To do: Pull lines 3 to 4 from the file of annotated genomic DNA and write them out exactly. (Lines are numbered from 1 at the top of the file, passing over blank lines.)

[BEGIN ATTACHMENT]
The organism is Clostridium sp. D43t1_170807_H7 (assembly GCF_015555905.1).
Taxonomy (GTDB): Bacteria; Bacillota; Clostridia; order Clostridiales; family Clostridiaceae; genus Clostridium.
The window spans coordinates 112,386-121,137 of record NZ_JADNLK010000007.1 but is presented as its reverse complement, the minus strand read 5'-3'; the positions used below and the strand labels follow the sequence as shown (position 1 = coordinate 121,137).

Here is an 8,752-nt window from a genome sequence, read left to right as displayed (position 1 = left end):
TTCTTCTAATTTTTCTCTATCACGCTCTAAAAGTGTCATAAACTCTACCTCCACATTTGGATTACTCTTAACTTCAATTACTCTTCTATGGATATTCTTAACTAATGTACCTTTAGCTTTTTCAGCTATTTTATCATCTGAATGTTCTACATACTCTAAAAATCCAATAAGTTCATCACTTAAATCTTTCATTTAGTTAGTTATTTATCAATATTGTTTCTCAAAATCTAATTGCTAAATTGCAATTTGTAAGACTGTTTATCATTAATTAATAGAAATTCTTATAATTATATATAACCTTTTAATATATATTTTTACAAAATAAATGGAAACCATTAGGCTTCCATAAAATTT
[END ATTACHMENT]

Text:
The window spans coordinates 112,386-121,137 of record NZ_JADNLK010000007.1 but is presented as its reverse complement, the minus strand read 5'-3'; the positions used below and the strand labels follow the sequence as shown (position 1 = coordinate 121,137).

Here is an 8,752-nt window from a genome sequence, read left to right as displayed (position 1 = left end):